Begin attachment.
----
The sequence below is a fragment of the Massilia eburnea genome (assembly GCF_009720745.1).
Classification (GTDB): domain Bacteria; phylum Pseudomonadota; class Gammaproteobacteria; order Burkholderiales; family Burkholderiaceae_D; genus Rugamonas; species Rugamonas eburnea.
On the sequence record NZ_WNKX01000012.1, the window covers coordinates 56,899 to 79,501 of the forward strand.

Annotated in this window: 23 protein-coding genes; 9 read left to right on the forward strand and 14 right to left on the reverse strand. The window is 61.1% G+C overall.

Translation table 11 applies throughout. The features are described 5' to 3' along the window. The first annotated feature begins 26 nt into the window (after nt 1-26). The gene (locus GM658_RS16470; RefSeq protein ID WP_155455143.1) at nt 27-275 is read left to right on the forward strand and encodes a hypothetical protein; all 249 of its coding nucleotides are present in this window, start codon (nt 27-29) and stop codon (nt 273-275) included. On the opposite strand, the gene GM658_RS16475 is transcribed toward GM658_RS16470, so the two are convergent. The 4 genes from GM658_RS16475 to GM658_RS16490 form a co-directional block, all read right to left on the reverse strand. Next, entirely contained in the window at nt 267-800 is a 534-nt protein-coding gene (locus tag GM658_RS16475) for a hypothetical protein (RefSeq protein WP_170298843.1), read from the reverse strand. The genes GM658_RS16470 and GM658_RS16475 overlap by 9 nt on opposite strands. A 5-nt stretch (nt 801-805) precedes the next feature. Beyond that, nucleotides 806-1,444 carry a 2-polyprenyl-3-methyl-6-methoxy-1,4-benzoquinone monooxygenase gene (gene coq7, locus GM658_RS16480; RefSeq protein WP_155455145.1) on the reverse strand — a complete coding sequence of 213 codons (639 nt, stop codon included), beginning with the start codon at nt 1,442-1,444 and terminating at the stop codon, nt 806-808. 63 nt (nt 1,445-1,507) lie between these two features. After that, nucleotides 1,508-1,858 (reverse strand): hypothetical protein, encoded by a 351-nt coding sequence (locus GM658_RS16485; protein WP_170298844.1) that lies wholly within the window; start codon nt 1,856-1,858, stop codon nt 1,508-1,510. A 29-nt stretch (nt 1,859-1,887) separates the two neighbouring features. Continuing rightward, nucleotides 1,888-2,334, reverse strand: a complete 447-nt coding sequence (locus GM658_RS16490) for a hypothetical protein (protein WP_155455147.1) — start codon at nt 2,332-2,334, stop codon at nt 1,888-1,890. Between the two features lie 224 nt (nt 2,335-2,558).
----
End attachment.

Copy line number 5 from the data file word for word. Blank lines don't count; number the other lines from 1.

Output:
Translation table 11 applies throughout. The features are described 5' to 3' along the window. The first annotated feature begins 26 nt into the window (after nt 1-26). The gene (locus GM658_RS16470; RefSeq protein ID WP_155455143.1) at nt 27-275 is read left to right on the forward strand and encodes a hypothetical protein; all 249 of its coding nucleotides are present in this window, start codon (nt 27-29) and stop codon (nt 273-275) included. On the opposite strand, the gene GM658_RS16475 is transcribed toward GM658_RS16470, so the two are convergent. The 4 genes from GM658_RS16475 to GM658_RS16490 form a co-directional block, all read right to left on the reverse strand. Next, entirely contained in the window at nt 267-800 is a 534-nt protein-coding gene (locus tag GM658_RS16475) for a hypothetical protein (RefSeq protein WP_170298843.1), read from the reverse strand. The genes GM658_RS16470 and GM658_RS16475 overlap by 9 nt on opposite strands. A 5-nt stretch (nt 801-805) precedes the next feature. Beyond that, nucleotides 806-1,444 carry a 2-polyprenyl-3-methyl-6-methoxy-1,4-benzoquinone monooxygenase gene (gene coq7, locus GM658_RS16480; RefSeq protein WP_155455145.1) on the reverse strand — a complete coding sequence of 213 codons (639 nt, stop codon included), beginning with the start codon at nt 1,442-1,444 and terminating at the stop codon, nt 806-808. 63 nt (nt 1,445-1,507) lie between these two features. After that, nucleotides 1,508-1,858 (reverse strand): hypothetical protein, encoded by a 351-nt coding sequence (locus GM658_RS16485; protein WP_170298844.1) that lies wholly within the window; start codon nt 1,856-1,858, stop codon nt 1,508-1,510. A 29-nt stretch (nt 1,859-1,887) separates the two neighbouring features. Continuing rightward, nucleotides 1,888-2,334, reverse strand: a complete 447-nt coding sequence (locus GM658_RS16490) for a hypothetical protein (protein WP_155455147.1) — start codon at nt 2,332-2,334, stop codon at nt 1,888-1,890. Between the two features lie 224 nt (nt 2,335-2,558).